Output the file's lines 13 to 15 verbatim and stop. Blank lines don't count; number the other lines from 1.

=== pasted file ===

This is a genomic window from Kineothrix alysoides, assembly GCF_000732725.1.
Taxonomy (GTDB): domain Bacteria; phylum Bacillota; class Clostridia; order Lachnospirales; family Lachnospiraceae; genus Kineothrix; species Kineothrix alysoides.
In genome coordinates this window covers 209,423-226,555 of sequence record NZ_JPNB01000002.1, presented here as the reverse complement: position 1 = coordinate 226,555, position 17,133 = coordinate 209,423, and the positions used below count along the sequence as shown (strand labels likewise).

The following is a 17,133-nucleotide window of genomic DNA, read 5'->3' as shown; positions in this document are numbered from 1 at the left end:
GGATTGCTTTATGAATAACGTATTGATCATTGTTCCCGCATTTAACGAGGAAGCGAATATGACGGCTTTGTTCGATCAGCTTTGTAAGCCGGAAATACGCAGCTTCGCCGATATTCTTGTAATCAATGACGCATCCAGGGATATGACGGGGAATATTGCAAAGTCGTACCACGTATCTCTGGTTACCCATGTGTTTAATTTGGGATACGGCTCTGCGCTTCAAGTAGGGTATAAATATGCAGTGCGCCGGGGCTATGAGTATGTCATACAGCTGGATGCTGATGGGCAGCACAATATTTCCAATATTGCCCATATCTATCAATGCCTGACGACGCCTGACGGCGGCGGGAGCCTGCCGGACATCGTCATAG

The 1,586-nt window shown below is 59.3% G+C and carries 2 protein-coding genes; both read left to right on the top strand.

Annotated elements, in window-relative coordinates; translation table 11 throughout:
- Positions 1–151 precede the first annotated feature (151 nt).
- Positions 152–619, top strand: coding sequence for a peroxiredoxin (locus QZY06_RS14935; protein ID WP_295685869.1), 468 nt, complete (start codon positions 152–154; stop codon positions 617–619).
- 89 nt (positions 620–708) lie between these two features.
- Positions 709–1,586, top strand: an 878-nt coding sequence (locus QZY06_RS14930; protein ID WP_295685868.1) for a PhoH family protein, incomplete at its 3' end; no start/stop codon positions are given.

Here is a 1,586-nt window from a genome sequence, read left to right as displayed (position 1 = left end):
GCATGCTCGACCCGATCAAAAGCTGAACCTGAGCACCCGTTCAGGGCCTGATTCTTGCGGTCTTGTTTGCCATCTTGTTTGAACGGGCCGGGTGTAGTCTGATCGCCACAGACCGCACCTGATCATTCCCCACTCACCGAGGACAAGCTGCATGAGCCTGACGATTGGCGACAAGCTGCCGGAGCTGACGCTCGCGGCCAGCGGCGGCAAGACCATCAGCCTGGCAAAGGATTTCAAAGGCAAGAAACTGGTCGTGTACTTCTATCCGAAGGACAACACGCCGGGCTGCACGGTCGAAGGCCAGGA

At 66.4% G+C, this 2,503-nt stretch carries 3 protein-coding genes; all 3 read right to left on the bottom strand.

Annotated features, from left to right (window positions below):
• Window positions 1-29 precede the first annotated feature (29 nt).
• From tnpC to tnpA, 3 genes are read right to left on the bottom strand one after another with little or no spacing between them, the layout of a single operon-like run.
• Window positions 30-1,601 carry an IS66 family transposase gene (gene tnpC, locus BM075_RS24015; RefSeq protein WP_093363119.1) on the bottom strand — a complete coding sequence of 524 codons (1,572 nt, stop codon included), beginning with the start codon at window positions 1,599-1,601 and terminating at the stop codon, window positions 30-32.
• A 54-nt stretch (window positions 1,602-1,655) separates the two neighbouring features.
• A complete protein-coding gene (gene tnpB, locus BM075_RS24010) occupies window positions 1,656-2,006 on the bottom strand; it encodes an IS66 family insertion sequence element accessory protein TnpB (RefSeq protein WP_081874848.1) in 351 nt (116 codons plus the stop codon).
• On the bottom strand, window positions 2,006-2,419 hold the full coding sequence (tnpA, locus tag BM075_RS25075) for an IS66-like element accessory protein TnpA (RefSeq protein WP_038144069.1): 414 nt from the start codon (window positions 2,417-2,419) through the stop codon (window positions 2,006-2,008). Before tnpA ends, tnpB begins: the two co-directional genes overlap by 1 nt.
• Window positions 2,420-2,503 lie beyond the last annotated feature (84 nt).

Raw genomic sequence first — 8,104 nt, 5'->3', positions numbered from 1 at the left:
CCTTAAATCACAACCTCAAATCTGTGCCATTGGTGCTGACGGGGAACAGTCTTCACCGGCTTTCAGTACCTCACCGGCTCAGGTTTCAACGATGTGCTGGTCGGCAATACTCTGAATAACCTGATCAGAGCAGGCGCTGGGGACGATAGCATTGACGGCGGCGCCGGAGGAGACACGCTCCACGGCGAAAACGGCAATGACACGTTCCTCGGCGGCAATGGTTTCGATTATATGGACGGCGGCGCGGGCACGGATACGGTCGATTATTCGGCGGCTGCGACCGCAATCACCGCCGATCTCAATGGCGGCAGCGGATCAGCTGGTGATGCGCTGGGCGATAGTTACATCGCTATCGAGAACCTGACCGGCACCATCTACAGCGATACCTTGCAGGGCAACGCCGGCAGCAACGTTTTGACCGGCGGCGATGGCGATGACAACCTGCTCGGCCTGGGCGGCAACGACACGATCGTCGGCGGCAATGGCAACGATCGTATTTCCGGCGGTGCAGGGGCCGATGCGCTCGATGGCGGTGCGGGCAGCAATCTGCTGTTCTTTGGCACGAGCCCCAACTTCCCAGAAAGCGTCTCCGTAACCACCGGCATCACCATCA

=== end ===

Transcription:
GCATGCTCGACCCGATCAAAAGCTGAACCTGAGCACCCGTTCAGGGCCTGATTCTTGCGGTCTTGTTTGCCATCTTGTTTGAACGGGCCGGGTGTAGTCTGATCGCCACAGACCGCACCTGATCATTCCCCACTCACCGAGGACAAGCTGCATGAGCCTGACGATTGGCGACAAGCTGCCGGAGCTGACGCTCGCGGCCAGCGGCGGCAAGACCATCAGCCTGGCAAAGGATTTCAAAGGCAAGAAACTGGTCGTGTACTTCTATCCGAAGGACAACACGCCGGGCTGCACGGTCGAAGGCCAGGA

At 66.4% G+C, this 2,503-nt stretch carries 3 protein-coding genes; all 3 read right to left on the bottom strand.

Annotated features, from left to right (window positions below):